For a couple of evenings last October, Paramore were back to being overlords of emo. Nestled alongside My Chemical Romance as co-headliners of Las Vegas’ uber-showcase When We Were Young, the Tennessee trio delved deep into their catalogue, springing only a couple of songs written after 2013 and reminding us why we fell in love in the first place. Evidently, however, not an ounce of that nostalgic pandering has leaked into splendid sixth album This Is Why.
‘If you have an opinion, maybe you should shove it,' Hayley Williams intones over the playful first chords of the title-track. On one hand, it feels like a throwback to the quiet venom with which the singer made her name. On the other, it’s a signpost that she’s proudly going her own way.
Six years since Paramore unveiled the jangly art rock of After Laughter, the songwriting of these 10 tracks feel like a natural evolution: slightly older, slightly wiser, quite a lot more outraged at the state of the world. Beneath its subtly driving math-rock, The News bemoans the overload of bad tidings from around a world that’s crumbling in spite of its connectedness. Running Out Of Time loads its hip-swinging dance beats with the anxiety of the emptying hourglass. The clever-clever C’est Comme Ça (French for ‘that’s just the way it is’) becomes a reckoning on impending middle-age – chiropractic appointments, cutting back on caffeine – with wry good humour.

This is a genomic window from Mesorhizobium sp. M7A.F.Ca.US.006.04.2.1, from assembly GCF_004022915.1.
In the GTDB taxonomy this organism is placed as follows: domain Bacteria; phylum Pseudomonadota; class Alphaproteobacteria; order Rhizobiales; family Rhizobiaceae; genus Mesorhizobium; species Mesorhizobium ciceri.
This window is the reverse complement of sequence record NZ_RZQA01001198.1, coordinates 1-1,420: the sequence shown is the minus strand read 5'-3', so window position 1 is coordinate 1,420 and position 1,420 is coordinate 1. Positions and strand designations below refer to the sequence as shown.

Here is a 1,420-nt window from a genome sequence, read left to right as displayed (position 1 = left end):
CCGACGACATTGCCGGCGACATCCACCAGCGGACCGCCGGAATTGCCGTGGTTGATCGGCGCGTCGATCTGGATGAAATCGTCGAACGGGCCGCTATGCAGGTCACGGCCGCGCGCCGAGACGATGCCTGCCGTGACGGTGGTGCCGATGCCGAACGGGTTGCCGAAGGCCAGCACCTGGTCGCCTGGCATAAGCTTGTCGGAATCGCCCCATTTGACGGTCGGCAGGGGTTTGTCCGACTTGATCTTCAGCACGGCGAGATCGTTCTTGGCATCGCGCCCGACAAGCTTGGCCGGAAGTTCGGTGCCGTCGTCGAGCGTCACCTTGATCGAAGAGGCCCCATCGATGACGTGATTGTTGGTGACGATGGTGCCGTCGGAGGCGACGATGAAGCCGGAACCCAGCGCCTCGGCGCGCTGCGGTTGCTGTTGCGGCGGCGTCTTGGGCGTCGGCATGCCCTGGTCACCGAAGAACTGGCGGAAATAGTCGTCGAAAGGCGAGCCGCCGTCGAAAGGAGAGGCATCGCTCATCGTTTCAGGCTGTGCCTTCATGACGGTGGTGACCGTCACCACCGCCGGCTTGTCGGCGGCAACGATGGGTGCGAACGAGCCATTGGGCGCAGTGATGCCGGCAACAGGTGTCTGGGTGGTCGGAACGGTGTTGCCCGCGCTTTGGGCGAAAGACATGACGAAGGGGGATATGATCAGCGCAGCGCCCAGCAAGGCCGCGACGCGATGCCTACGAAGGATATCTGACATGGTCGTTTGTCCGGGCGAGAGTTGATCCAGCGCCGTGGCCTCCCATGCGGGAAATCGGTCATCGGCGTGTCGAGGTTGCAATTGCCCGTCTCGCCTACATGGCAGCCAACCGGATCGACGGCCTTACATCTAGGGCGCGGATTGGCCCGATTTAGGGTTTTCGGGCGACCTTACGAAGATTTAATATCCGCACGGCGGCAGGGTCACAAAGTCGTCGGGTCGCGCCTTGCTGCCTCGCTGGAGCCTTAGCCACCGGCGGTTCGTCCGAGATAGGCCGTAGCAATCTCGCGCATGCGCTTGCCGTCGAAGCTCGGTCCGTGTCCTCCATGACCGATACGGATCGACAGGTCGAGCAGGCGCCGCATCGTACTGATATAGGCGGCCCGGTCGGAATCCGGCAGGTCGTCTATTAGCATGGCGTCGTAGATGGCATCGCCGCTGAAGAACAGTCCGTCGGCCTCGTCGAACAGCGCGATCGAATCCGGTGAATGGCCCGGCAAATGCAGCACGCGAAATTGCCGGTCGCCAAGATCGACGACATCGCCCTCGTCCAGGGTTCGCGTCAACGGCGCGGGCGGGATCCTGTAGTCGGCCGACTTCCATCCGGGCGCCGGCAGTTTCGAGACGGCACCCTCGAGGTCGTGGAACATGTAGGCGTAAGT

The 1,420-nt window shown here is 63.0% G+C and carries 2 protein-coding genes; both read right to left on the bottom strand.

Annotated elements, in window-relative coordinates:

Hayley and drummer Zac Farro have each dropped a couple of excellent other records in the last few years (her Petals For Armor and Flowers For Vases solo albums; his Natural Disguise and Motif releases with HalfNoise) but it’s remarkable how distinctly Paramore this still sounds. Partly that’s down to the sterling work of producer Carlos de la Garza who’s been with them since 2013’s self-titled landmark. Even more significant is Hayley’s willingness to once again tap into the heightened version of her real persona, trampling over the throbbing bassline of You First, upping the high-energy melodrama on Figure 8, slipping into the almost adolescent heartbreak of Liar.